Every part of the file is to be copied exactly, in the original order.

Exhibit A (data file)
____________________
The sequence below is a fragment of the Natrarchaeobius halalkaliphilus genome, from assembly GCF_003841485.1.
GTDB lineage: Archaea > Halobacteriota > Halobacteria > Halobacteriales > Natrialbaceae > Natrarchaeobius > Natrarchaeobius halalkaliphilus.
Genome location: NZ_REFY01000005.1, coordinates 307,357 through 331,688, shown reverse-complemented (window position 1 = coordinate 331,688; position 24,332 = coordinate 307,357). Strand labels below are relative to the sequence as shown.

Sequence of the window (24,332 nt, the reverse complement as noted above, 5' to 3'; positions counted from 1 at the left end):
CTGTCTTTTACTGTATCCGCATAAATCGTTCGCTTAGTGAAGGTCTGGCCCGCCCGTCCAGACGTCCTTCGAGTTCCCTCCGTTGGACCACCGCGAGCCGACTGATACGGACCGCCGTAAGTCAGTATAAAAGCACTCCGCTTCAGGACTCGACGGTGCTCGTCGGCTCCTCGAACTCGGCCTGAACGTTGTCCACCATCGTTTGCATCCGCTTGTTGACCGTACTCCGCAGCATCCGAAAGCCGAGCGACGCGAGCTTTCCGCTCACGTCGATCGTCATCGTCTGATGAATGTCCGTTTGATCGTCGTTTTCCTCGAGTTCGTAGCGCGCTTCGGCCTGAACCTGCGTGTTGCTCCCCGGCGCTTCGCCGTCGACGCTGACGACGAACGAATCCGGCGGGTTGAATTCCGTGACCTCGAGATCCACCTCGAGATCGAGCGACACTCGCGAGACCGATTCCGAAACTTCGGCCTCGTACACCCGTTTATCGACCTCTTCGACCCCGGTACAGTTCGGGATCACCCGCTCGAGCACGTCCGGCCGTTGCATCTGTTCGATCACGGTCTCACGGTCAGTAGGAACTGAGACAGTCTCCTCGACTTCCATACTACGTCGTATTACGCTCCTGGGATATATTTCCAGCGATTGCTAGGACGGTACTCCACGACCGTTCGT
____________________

The sequence below is a fragment of the Natrarchaeobius halalkaliphilus genome, from assembly GCF_003841485.1.
GTDB lineage: Archaea > Halobacteriota > Halobacteria > Halobacteriales > Natrialbaceae > Natrarchaeobius > Natrarchaeobius halalkaliphilus.
Genome location: NZ_REFY01000005.1, coordinates 307,357 through 331,688, shown reverse-complemented (window position 1 = coordinate 331,688; position 24,332 = coordinate 307,357). Strand labels below are relative to the sequence as shown.

Sequence of the window (24,332 nt, the reverse complement as noted above, 5' to 3'; positions counted from 1 at the left end):
CTGTCTTTTACTGTATCCGCATAAATCGTTCGCTTAGTGAAGGTCTGGCCCGCCCGTCCAGACGTCCTTCGAGTTCCCTCCGTTGGACCACCGCGAGCCGACTGATACGGACCGCCGTAAGTCAGTATAAAAGCACTCCGCTTCAGGACTCGACGGTGCTCGTCGGCTCCTCGAACTCGGCCTGAACGTTGTCCACCATCGTTTGCATCCGCTTGTTGACCGTACTCCGCAGCATCCGAAAGCCGAGCGACGCGAGCTTTCCGCTCACGTCGATCGTCATCGTCTGATGAATGTCCGTTTGATCGTCGTTTTCCTCGAGTTCGTAGCGCGCTTCGGCCTGAACCTGCGTGTTGCTCCCCGGCGCTTCGCCGTCGACGCTGACGACGAACGAATCCGGCGGGTTGAATTCCGTGACCTCGAGATCCACCTCGAGATCGAGCGACACTCGCGAGACCGATTCCGAAACTTCGGCCTCGTACACCCGTTTATCGACCTCTTCGACCCCGGTACAGTTCGGGATCACCCGCTCGAGCACGTCCGGCCGTTGCATCTGTTCGATCACGGTCTCACGGTCAGTAGGAACTGAGACAGTCTCCTCGACTTCCATACTACGTCGTATTACGCTCCTGGGATATATTTCCAGCGATTGCTAGGACGGTACTCCACGACCGTTCGT